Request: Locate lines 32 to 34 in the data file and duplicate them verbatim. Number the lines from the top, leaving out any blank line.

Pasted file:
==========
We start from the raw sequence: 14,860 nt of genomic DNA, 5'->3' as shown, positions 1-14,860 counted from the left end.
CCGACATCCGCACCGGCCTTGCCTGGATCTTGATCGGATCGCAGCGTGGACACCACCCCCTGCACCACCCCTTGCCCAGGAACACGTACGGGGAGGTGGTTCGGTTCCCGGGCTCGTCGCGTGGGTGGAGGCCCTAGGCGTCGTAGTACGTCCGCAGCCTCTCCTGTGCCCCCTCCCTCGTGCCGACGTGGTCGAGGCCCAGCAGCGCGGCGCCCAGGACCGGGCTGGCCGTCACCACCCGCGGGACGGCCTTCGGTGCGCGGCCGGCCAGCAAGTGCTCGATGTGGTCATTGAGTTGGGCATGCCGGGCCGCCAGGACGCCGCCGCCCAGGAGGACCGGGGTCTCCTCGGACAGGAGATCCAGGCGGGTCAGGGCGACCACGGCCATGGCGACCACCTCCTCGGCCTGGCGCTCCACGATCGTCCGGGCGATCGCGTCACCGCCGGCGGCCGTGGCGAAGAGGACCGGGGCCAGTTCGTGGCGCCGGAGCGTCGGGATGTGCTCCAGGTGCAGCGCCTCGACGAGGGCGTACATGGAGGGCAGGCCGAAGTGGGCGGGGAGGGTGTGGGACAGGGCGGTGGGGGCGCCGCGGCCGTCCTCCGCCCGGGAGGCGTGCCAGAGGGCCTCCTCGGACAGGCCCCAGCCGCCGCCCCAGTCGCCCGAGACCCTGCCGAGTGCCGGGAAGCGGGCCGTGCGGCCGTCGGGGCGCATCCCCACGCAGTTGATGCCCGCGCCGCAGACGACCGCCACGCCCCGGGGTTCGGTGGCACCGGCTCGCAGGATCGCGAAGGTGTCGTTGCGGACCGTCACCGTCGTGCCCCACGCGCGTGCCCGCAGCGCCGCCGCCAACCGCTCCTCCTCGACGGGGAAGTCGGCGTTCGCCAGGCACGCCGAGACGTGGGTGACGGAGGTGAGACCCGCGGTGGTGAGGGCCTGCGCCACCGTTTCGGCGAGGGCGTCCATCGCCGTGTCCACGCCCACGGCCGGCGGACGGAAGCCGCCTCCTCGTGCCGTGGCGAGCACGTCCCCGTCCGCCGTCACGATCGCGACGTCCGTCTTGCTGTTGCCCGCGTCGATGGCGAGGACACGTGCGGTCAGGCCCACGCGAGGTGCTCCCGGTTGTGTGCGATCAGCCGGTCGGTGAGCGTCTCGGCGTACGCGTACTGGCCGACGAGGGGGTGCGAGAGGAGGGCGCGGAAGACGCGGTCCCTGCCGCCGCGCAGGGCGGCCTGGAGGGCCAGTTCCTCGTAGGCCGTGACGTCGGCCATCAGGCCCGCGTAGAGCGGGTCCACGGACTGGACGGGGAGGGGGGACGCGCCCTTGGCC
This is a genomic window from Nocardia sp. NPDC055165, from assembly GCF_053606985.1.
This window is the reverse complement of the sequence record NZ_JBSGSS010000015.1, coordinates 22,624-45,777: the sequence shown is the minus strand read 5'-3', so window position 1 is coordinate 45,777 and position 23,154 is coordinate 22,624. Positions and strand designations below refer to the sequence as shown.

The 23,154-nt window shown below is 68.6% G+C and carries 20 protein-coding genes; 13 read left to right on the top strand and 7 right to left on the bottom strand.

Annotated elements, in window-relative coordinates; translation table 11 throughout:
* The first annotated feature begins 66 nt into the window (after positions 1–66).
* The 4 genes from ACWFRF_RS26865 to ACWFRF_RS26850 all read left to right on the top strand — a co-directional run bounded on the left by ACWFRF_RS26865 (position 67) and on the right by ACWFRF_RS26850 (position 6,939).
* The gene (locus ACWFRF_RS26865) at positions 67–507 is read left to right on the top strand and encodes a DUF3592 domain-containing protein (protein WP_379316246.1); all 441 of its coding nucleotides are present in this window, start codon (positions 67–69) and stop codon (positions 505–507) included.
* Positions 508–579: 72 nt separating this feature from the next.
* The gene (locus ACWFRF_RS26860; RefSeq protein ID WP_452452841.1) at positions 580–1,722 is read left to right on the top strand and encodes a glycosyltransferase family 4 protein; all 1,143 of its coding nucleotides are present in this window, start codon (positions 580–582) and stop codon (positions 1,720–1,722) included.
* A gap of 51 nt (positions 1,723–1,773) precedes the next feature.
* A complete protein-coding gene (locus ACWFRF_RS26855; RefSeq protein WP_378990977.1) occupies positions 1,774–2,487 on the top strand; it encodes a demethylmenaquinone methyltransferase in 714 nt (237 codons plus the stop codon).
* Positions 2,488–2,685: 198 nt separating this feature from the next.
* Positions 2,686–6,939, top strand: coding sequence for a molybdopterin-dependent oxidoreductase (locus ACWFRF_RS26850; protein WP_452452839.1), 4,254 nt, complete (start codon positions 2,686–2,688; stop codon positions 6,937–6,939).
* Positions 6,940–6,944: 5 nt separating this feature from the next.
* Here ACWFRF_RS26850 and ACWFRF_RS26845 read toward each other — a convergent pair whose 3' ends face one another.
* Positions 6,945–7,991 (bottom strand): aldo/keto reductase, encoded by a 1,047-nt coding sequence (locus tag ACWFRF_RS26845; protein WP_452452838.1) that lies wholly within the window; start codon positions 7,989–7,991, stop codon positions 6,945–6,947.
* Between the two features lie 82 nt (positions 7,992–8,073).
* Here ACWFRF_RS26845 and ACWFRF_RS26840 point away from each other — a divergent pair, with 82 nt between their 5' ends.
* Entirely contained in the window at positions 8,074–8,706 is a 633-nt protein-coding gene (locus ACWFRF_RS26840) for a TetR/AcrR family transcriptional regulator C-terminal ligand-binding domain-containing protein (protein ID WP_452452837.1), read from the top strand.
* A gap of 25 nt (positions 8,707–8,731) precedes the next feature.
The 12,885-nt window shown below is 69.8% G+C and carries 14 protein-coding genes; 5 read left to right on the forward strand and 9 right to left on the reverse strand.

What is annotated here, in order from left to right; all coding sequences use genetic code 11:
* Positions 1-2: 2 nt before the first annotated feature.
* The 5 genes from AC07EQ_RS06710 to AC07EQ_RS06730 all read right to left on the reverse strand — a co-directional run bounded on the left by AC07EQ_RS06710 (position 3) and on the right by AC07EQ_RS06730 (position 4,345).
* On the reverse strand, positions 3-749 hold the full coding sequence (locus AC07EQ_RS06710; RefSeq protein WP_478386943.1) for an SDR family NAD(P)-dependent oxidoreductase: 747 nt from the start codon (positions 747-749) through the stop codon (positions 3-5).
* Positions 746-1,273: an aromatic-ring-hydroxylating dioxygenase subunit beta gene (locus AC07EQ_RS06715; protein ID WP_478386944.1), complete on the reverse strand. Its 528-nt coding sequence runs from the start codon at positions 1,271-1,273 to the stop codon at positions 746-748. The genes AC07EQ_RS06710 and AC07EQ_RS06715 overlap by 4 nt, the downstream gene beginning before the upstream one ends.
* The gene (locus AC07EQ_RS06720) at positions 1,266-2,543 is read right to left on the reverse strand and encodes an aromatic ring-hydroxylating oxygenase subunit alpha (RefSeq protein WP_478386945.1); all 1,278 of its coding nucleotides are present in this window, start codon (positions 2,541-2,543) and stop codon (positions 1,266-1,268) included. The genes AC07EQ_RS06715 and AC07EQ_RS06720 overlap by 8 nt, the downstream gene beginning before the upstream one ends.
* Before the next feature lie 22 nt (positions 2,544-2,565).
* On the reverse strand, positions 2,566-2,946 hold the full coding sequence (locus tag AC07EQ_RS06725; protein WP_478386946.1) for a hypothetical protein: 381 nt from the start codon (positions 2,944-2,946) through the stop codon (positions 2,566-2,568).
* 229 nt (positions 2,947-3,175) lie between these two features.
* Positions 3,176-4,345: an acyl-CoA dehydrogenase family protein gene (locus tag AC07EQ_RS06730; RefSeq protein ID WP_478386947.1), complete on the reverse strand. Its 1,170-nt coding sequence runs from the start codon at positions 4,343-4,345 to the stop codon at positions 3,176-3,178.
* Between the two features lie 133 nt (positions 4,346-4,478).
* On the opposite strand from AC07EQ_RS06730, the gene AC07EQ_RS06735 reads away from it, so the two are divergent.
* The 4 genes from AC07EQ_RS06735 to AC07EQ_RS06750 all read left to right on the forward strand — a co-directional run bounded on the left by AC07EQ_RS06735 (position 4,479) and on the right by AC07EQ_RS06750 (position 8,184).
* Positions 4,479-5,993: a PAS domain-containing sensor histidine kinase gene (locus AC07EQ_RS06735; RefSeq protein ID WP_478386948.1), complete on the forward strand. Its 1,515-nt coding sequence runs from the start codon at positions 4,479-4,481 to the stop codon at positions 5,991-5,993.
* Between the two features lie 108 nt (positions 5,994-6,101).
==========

* 229 nt (positions 2,947-3,175) lie between these two features.
* Positions 3,176-4,345: an acyl-CoA dehydrogenase family protein gene (locus tag AC07EQ_RS06730; RefSeq protein ID WP_478386947.1), complete on the reverse strand. Its 1,170-nt coding sequence runs from the start codon at positions 4,343-4,345 to the stop codon at positions 3,176-3,178.
* Between the two features lie 133 nt (positions 4,346-4,478).